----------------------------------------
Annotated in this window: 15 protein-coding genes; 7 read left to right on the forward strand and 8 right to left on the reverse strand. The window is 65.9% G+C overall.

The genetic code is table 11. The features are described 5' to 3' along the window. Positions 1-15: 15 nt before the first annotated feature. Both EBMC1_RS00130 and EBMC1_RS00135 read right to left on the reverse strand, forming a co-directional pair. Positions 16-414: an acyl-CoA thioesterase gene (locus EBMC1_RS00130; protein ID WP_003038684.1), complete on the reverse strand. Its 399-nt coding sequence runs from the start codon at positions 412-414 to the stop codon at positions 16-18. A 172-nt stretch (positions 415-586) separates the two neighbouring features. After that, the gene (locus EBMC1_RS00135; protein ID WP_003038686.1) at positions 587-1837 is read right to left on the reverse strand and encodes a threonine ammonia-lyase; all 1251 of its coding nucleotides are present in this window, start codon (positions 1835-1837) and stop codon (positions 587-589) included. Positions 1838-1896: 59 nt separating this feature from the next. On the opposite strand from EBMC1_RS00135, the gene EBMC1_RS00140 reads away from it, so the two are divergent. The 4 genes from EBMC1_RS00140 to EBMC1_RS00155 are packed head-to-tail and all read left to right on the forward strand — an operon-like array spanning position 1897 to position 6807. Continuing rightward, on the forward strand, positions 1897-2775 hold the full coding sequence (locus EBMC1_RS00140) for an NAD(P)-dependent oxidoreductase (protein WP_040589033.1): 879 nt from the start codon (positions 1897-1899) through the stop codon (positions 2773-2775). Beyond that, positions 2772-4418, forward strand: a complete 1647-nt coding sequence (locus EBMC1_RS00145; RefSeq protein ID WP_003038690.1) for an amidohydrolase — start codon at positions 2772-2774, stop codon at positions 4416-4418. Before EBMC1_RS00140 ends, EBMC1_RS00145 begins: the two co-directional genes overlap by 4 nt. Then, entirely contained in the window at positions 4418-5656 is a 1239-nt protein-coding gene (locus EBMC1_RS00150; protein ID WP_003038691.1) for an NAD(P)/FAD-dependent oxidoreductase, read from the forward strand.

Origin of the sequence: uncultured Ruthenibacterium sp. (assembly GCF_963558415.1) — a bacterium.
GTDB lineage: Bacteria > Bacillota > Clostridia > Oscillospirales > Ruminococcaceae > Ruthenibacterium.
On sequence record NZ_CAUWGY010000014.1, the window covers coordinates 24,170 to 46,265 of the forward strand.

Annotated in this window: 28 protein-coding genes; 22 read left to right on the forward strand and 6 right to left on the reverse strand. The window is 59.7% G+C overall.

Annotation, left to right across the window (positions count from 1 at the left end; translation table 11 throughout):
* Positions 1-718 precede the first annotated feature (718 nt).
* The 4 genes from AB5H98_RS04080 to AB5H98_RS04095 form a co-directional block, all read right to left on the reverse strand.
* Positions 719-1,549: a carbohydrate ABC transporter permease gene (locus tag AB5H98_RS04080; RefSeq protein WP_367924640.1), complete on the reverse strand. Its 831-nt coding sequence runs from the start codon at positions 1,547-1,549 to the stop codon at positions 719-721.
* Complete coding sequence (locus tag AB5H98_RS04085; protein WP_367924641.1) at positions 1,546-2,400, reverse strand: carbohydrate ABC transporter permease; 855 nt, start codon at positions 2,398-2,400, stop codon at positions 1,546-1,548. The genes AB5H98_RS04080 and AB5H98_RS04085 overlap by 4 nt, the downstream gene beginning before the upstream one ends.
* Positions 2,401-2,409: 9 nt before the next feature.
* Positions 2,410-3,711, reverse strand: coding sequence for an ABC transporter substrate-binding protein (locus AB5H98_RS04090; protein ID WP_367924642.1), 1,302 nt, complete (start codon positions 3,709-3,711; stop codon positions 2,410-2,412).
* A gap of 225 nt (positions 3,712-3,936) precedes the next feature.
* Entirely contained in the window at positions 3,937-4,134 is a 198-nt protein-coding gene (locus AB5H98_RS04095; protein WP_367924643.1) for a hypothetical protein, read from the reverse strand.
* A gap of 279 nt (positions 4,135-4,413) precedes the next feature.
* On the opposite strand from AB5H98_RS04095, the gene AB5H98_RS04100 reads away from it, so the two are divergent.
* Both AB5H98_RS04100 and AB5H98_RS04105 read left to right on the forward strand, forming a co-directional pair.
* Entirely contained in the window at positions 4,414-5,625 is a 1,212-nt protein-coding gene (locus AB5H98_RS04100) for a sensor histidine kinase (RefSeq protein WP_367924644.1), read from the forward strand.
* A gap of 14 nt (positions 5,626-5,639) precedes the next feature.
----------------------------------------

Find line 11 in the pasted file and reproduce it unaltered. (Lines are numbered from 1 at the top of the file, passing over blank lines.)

* Complete coding sequence (locus tag AB5H98_RS04085; protein WP_367924641.1) at positions 1,546-2,400, reverse strand: carbohydrate ABC transporter permease; 855 nt, start codon at positions 2,398-2,400, stop codon at positions 1,546-1,548. The genes AB5H98_RS04080 and AB5H98_RS04085 overlap by 4 nt, the downstream gene beginning before the upstream one ends.